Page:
to lumber and climate control has been analyzed from a cost-savings perspective. As
some staff positions became vacant, they were not filled; their duties were absorbed
by other staff members. Examples include our production manager taking on the
facility director’s responsibilities, our development director assuming management of
the bar, and our development coordinator administering special events and rentals.
We have also brought previously outsourced duties in-house, including the design of
most of our marketing materials and website. We have also worked to find new
sources of revenue. For instance, the Skylight’s administrative offices were moved to
previously vacant BTC office space in order to provide tenant space for two non-profit
theatre companies. Through this series of expense reductions, the utmost attention
was paid to avoid affecting the daily operations of our artistic department. The artistic
department remained the last significant pool of resources to be evaluated; we could
not insulate this department from the financial realities any longer.
The artistic director and company manager were involved in budgeting discussions as
members of the senior staff. We acknowledge your wish to have been included in
these discussions. While attempts at better communication will be made in future
seasons, certain aspects of the theatre company governance must be handled by
Skylight staff and Board only.
Because we acknowledge the important responsibilities of the artistic director and
company manager, we knew that these tasks had to be formally combined with other
job titles. The Executive Committee approached Managing Director Eric Dillner and,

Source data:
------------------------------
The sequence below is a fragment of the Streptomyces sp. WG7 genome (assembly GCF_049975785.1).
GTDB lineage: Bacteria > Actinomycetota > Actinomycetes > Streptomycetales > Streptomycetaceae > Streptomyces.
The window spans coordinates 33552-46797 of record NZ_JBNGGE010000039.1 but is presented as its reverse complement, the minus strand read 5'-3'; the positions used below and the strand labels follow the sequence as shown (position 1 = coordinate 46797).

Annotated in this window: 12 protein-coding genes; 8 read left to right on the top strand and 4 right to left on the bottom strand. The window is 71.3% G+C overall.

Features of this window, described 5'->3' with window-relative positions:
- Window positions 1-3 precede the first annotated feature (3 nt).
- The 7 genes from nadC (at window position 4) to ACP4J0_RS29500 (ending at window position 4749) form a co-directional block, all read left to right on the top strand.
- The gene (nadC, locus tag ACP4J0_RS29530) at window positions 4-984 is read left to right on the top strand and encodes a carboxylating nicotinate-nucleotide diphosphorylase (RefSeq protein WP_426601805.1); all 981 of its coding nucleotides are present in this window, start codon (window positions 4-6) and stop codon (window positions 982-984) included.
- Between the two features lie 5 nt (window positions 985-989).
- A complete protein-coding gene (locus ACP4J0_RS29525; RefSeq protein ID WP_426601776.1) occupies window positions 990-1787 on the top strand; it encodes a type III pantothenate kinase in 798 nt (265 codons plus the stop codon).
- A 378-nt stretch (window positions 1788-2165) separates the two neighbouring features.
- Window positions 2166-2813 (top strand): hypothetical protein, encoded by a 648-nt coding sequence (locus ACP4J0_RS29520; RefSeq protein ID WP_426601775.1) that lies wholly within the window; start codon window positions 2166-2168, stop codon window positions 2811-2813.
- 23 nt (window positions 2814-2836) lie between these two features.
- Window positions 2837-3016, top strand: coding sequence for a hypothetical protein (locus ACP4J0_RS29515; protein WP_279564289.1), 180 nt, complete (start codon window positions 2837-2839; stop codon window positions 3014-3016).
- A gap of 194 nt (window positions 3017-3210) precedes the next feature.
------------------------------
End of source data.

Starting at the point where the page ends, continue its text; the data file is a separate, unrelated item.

with knowledge of his past artistic leadership, asked him to assume the artistic
management of the organization. The duties of the company manager, box office
manager, box office assistant manager and custodian will be spread throughout the
company ensuring timely and effective attention to each task and responsibility. We
have great confidence in Eric’s general and artistic management abilities.
The next few seasons will present new challenges and opportunities as the Skylight
continues to adapt its business model to the changing economy. We firmly state that
the Skylight’s artistic vision has not changed. The Skylight’s mission as a non-profit,
professional performing organization is to bring the full spectrum of music theatre
works to a wide and diverse audience.
We respect Bill Theisen greatly and appreciate your loyalty to him. We learned
yesterday that he has accepted our offer to contractually stage direct The Barber of
Seville, Plaid Tidings and The Marriage of Figaro and to write and stage direct The
Long and Short of It. Though we offered Bill a contract for a fifth production, he has
chosen to accept work elsewhere during that timeframe.
We are passionate about the Skylight and have personally invested significant time,
energy and financial resources to the success of the company. We invite each of you
to help the Skylight succeed in any way you can.
Sincerely,
Suzanne Hefty Howard Miller
President, Board of Directors Immediate Past President, Board of Directors

4 comments:

  1. Honestly? This makes me sick.

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  2. AAAAAAAAAAAAAGH!!!!!!!!!

    Thankfully they can respond, but only to people who are not physically in Milwaukee. What's with that?

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  3. wanted to add 5 folks who also signed but weren't on the list:
    dottie danner, director
    bj cannon, actor
    stacey galloway, costume designer
    michael deleget, actor
    rachel laritz

    also -- yeah, kinda bizarre and curious that THIS is the only correspondence they've chosen to respond to. what's that about?

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  4. It is totally in keeping with their utter contempt for the local Milwaukee arts community.

    ReplyDelete